>open door
You pull the door to yourself, but what do you think? It's locked!

In any case, if you’re writing a game in a language in which you’re not fluent, I highly recommend having someone who is fluent check the prose.

About 40 minutes into the game, I stumbled into an area where nothing was implemented, not even a way to get back to the place I’d stumbled out of. Feeling merciful, I decided not to call this a game-killing bug, restored, and continued on for a while. However, after a while of bashing at mysterious machines, I decided I was stuck, and checked the hint system, which let me type HINT <object> for whatever object I needed help with, and then issued utterly useless statements like “A little experimentation should probably be helpful for you” and “No giveaways on that one!”

Groaning with frustration, I turned to the walkthrough, despite the game’s insistence that I “shouldn’t need it because of the revolutionary hint system this game provides.” Snort. Guess what? The walkthrough didn’t work either — it expects objects to be present that are not. In my book, that’s a fatal bug.

Oh well, at least fatally buggy games are very easy to rate.

Rating: 1.0

PTBAD 3 by Jonathan Berman as “Xorax” [Comp04]

IFDB page: PTBAD 3
Final placement: 35th place (of 36) in the 2004 Interactive Fiction Competition

When I saw the title, I thought this game was going to be a sequel to Pick Up The Phone Booth And Die. Because the acronym seemed to be missing a number of letters, I thought it was going to be a badly-done, amateurish sequel, but a sequel nonetheless. For those unfamiliar with this long-standing IF in-joke, in 1996 Rob Noyes released a very simple game called Pick Up The Phone Booth And Die. The title is more or less also the walkthrough.

There are other ultra-minimalist joke games, but PUTPBAD attained iconic status because of the humor of its writing and the sheer ludicrousness of its premise. The joke inspired one sequel by Noyes, which fleshed out the simplicity of the original by adding some more funny stuff. It also inspired a much better joke, Pick Up The Phone Booth And Aisle, in which a huge number of IF authors collaborated to combine the original with the “one-move IF” concept pioneered by Sam Barlow in his game Aisle.

Well, if this game was meant to connect to any of those, it fails completely, and consequently, I have no idea what the title is supposed to represent. In fact, representation is a vexed issue for the entire game, which bears more resemblance to gibberish like Comp2000’s Stupid Kittens in that all of it seems like offhand, random, unconnected thoughts that make no sense whatsoever. To borrow a phrase from the game itself: “Rather disgusting dada surealist [sic] foolishness.” PTBAD 3 offers a badly-spelled, creakily-coded trip through what purports to be someone’s mind, perhaps someone who was the victim of a severe closed head injury. It’s got a maze, toilet humor, and a complete lack of proofreading. It’s quite a waste of time, though it’s short enough that it at least doesn’t waste much of it.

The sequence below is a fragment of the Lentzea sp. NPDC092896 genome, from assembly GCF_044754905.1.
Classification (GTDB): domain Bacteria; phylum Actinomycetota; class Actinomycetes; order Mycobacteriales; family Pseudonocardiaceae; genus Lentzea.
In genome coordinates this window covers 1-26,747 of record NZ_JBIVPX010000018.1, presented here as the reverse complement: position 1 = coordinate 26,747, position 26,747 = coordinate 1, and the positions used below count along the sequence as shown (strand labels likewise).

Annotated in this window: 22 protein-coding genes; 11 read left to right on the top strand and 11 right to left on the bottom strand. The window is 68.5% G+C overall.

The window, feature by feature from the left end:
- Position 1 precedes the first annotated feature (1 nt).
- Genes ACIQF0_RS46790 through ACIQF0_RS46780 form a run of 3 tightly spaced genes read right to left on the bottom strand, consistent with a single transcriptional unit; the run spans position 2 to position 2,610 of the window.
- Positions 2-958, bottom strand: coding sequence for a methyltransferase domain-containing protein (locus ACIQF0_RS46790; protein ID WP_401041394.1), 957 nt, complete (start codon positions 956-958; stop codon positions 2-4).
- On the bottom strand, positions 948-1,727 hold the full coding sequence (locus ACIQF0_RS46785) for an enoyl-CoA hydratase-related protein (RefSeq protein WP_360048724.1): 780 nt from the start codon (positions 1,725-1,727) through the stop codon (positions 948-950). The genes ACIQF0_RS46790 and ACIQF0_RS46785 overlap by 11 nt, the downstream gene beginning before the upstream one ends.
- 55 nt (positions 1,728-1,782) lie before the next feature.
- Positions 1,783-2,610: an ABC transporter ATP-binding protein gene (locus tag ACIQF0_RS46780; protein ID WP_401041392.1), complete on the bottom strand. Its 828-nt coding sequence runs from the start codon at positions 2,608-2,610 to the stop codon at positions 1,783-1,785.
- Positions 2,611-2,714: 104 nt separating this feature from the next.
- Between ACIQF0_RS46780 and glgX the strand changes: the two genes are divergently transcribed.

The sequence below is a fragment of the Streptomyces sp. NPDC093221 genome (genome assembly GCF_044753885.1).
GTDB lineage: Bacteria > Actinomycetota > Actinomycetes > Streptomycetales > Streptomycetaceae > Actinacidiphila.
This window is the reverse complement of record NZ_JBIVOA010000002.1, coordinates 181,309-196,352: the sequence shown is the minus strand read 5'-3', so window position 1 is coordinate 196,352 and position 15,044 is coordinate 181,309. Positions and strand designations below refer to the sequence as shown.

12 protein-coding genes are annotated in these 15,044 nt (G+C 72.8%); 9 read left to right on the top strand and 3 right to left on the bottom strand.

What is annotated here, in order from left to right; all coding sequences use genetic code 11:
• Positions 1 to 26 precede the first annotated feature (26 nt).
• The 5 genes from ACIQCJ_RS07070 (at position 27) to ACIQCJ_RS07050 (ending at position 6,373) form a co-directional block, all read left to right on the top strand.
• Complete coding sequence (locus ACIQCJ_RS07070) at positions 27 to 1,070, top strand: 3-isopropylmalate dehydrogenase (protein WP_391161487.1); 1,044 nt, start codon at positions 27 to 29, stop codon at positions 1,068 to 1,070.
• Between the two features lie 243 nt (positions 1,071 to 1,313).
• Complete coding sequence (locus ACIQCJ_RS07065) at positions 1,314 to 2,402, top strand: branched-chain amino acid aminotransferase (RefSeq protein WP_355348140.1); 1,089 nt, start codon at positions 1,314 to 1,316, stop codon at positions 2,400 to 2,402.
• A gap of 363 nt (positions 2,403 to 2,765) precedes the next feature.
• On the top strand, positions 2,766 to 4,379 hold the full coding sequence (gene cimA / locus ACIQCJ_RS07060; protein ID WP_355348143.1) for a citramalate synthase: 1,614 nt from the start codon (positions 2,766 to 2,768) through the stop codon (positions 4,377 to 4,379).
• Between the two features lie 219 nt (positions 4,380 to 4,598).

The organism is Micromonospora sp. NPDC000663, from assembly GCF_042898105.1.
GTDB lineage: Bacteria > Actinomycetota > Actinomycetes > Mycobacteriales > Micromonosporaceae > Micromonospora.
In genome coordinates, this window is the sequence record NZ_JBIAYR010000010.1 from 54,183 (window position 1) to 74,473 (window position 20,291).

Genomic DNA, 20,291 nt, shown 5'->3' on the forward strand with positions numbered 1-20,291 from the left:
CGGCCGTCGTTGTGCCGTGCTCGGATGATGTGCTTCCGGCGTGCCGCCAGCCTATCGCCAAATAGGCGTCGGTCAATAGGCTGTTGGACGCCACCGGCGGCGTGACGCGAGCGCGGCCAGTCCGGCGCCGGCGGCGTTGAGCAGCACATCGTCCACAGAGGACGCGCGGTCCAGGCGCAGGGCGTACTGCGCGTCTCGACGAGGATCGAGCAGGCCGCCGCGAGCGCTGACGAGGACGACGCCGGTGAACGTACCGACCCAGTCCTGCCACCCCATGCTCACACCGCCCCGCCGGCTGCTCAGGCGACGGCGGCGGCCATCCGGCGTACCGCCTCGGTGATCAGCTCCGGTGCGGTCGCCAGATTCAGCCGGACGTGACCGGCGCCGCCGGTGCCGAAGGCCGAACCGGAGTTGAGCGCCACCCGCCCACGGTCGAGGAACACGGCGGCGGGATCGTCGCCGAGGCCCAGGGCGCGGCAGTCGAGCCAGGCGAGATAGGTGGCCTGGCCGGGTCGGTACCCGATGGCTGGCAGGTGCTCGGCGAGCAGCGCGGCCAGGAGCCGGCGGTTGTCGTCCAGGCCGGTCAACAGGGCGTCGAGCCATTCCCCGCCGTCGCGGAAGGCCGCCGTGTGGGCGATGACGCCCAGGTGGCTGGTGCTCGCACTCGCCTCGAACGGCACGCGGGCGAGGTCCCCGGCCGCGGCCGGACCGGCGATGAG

I wonder, though: why does PUTPBAD work when this game doesn’t? After all, in Baf’s Guide, Carl Muckenhoupt dismisses the original PUTPBAD in almost the same terms (“Would be a waste of time, were it not so short as to be almost nonexistent.”) They’re both tiny, nonsensical games that discard nearly all IF conventions. The difference, I think, is craft. Even though it only consists of maybe 200 words beyond the standard Inform libraries, PUTPBAD is clever, solidly coded, and impeccably written. PTBAD 3, on the other hand, seems as though it couldn’t care less about its prose or its code. And because of that, neither could I.

Rating: 2.9

A Day in the Life of a Super Hero by David Whyld [Comp04]

IFDB page: A Day In The Life Of A Superhero
Final placement: 23rd place (of 36) in the 2004 Interactive Fiction Competition

By now, my affection for superheroes is no secret. I love a good superhero game, and I love a good superhero parody. A Day In the Life Of A Super Hero is a good superhero parody, but unfortunately not a very good superhero game. Its greatest strength by far is its writing — there were many spots that made me laugh, and many more that made me smile. Super Hero‘s satire isn’t quite as finely honed as that found in Neil DeMause’s Frenetic Five games, but it’s lots of fun nevertheless.

Along with the typical comedy juice available from silly supervillain names like The Gardener and The Pizza Delivery Kid, Super Hero does a lovely job at conveying a boundless gee-whiz enthusiasm on the part of the PC. Near as I can tell, the titular hero actually has no discernible superpowers, and nor do any of the supervillains — they just adopt the exaggerated poses and outlandish names of the genre in the service of jazzing up their personalities. I also found it amusing that the game features no less than 28 ways for the hero to meet an unfortunate and ignominious defeat, and encourages you to collect ’em all, like bad-luck action figures. Moreover, Super Hero surprised me at times with its thorough coverage of unlikely verbs, and its witty responses thereto. For instance, when suspended above a crowd of people: